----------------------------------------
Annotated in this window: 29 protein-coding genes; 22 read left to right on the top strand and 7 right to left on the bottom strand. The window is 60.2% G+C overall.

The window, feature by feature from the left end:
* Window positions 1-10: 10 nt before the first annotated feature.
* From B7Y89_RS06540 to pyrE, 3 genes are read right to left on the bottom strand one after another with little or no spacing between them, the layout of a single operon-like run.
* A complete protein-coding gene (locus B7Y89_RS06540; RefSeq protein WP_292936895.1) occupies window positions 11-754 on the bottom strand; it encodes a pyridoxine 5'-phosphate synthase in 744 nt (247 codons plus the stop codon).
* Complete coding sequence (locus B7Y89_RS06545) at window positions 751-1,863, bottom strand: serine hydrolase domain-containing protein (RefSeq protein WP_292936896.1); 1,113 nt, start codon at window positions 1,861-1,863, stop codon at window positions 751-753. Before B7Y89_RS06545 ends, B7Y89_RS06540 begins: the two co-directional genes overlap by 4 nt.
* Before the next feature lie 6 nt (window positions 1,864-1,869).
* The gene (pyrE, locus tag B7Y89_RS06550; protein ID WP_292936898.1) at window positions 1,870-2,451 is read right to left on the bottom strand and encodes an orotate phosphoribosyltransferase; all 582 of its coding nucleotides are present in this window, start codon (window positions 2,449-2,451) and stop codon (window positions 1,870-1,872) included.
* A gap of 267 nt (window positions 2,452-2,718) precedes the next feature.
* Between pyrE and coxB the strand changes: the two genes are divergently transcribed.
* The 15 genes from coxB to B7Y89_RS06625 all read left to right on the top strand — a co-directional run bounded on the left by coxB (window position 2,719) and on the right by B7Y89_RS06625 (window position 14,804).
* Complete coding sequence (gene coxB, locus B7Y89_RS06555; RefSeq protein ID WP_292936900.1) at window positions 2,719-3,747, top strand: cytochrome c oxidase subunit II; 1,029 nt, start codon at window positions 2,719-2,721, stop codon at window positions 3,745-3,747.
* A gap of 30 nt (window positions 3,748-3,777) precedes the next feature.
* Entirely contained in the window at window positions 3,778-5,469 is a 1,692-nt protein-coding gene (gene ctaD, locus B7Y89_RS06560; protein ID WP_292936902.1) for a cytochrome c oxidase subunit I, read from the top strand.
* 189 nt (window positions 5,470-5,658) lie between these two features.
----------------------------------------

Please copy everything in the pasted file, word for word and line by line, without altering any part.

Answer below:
Annotated in this window: 29 protein-coding genes; 22 read left to right on the top strand and 7 right to left on the bottom strand. The window is 60.2% G+C overall.

The window, feature by feature from the left end:
* Window positions 1-10: 10 nt before the first annotated feature.
* From B7Y89_RS06540 to pyrE, 3 genes are read right to left on the bottom strand one after another with little or no spacing between them, the layout of a single operon-like run.
* A complete protein-coding gene (locus B7Y89_RS06540; RefSeq protein WP_292936895.1) occupies window positions 11-754 on the bottom strand; it encodes a pyridoxine 5'-phosphate synthase in 744 nt (247 codons plus the stop codon).
* Complete coding sequence (locus B7Y89_RS06545) at window positions 751-1,863, bottom strand: serine hydrolase domain-containing protein (RefSeq protein WP_292936896.1); 1,113 nt, start codon at window positions 1,861-1,863, stop codon at window positions 751-753. Before B7Y89_RS06545 ends, B7Y89_RS06540 begins: the two co-directional genes overlap by 4 nt.
* Before the next feature lie 6 nt (window positions 1,864-1,869).
* The gene (pyrE, locus tag B7Y89_RS06550; protein ID WP_292936898.1) at window positions 1,870-2,451 is read right to left on the bottom strand and encodes an orotate phosphoribosyltransferase; all 582 of its coding nucleotides are present in this window, start codon (window positions 2,449-2,451) and stop codon (window positions 1,870-1,872) included.
* A gap of 267 nt (window positions 2,452-2,718) precedes the next feature.
* Between pyrE and coxB the strand changes: the two genes are divergently transcribed.
* The 15 genes from coxB to B7Y89_RS06625 all read left to right on the top strand — a co-directional run bounded on the left by coxB (window position 2,719) and on the right by B7Y89_RS06625 (window position 14,804).
* Complete coding sequence (gene coxB, locus B7Y89_RS06555; RefSeq protein ID WP_292936900.1) at window positions 2,719-3,747, top strand: cytochrome c oxidase subunit II; 1,029 nt, start codon at window positions 2,719-2,721, stop codon at window positions 3,745-3,747.
* A gap of 30 nt (window positions 3,748-3,777) precedes the next feature.
* Entirely contained in the window at window positions 3,778-5,469 is a 1,692-nt protein-coding gene (gene ctaD, locus B7Y89_RS06560; protein ID WP_292936902.1) for a cytochrome c oxidase subunit I, read from the top strand.
* 189 nt (window positions 5,470-5,658) lie between these two features.